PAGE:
Architecture & Design Film Festival Opens in New York City

Highlights include the world premiere of Leaning Out, a documentary about the Twin Towers engineer Leslie E. Robertson, and the U.S. premiere of Renzo Piano: Architect of Light.
Architecture Design Film Festival New York 2018

The documentary Enough White Teacups, which will be screened at the Architecture & Design Film Festival, explores designs that address challenges in sustainability, such as the Mine Kafon ball, a mine-clearing device by Afghan brothers Massoud and Mahmud Hassani. Courtesy Michelle Bauer Carpenter


If you ask Kyle Bergman, founder of the Architecture & Design Film Festival (ADFF), he’ll say that architects talk among themselves too much. Movies, says Bergman, an architect himself, are a perfect opportunity to open up the conversation.

Now in its tenth year, the ADFF will run in New York City from October 16 to 21. But organizing a program of film showings, Q&As, and panel discussions that can appeal to both design professionals and the general public is no easy feat. The ADFF team screened over 300 films before whittling the selection to more than 30 movies. Highlights include the world premiere of Leaning Out, a documentary about the Twin Towers engineer Leslie E. Robertson, and the U.S. premiere of Renzo Piano: Architect of Light, which traces the Italian architect’s development of the Centro Botín museum in Santander, Spain, completed last year.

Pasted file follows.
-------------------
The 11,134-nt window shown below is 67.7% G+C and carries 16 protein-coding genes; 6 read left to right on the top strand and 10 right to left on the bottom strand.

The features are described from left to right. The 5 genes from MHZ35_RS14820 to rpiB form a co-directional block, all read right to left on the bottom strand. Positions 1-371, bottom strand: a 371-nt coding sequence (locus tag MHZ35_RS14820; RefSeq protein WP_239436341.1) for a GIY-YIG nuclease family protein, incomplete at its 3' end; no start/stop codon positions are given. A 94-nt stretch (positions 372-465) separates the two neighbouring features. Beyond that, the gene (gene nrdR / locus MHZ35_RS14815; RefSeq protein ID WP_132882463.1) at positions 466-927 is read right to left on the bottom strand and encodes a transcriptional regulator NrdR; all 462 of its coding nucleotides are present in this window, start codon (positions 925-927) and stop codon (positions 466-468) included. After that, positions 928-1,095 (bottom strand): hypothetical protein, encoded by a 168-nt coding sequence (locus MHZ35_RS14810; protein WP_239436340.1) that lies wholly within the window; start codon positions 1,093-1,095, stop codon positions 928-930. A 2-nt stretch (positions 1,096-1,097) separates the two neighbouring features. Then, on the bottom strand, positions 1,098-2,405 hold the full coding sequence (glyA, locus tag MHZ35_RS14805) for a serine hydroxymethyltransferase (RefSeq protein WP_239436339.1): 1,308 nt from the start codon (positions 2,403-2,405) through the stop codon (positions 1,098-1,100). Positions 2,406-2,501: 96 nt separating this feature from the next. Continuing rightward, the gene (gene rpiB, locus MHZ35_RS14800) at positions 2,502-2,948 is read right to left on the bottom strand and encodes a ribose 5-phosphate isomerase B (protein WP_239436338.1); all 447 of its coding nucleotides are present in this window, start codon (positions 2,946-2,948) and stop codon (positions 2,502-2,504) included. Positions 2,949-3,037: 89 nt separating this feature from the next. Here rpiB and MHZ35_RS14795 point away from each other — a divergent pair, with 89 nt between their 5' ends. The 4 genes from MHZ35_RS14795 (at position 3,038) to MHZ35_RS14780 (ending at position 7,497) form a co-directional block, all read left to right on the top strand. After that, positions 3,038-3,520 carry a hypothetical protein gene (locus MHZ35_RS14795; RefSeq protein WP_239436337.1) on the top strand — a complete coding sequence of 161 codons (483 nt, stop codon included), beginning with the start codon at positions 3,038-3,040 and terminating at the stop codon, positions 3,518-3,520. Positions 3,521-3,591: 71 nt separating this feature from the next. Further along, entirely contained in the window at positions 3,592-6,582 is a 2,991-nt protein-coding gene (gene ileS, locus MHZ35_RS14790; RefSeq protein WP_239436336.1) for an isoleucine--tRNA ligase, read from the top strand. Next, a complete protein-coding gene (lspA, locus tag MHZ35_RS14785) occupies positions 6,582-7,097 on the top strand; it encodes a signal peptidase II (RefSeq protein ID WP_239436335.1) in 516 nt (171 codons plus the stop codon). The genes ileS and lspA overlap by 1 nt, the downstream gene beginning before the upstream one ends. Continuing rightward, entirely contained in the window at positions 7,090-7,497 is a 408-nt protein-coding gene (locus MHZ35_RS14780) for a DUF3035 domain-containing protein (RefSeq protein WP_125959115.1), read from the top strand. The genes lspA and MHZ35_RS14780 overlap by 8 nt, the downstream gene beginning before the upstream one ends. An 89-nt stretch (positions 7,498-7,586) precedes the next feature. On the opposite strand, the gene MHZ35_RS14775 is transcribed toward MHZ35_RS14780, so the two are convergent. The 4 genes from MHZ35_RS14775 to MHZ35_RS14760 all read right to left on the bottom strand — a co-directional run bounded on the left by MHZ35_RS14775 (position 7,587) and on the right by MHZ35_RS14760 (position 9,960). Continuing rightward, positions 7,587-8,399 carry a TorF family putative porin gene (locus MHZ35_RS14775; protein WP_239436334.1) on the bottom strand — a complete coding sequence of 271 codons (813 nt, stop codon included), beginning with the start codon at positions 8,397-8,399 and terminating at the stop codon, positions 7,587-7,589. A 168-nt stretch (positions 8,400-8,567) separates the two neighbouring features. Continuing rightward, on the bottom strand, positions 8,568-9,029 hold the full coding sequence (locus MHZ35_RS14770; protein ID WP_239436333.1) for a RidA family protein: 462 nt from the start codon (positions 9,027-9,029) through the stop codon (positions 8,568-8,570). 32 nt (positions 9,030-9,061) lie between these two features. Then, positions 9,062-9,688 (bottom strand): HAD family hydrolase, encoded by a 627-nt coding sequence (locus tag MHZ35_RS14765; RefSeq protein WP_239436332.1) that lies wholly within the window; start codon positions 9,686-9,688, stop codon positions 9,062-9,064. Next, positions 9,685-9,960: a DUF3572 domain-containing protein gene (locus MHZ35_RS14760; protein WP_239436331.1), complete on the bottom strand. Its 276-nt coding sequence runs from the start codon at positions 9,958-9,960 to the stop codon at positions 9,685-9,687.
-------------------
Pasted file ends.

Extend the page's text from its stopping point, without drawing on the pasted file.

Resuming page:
Basia Myszynski, who directed Leaning Out with Leonard Myszynski, hopes the movie will catalyze a dialogue about architecture and social responsibility. “Despite 9/11, despite everything, [Robertson] is a man that really stands up for what he believes in and that’s the story we wanted to share,” she says.

Many of the films focus on social and political themes, notes Bergman: “This year more than ever seems like the year to be politically active in everything we do.”

You may also enjoy “Architecture You Can Smell? A Brief History of Multisensory Design.”

Categories: Architecture, Arts + Culture

Comments

comments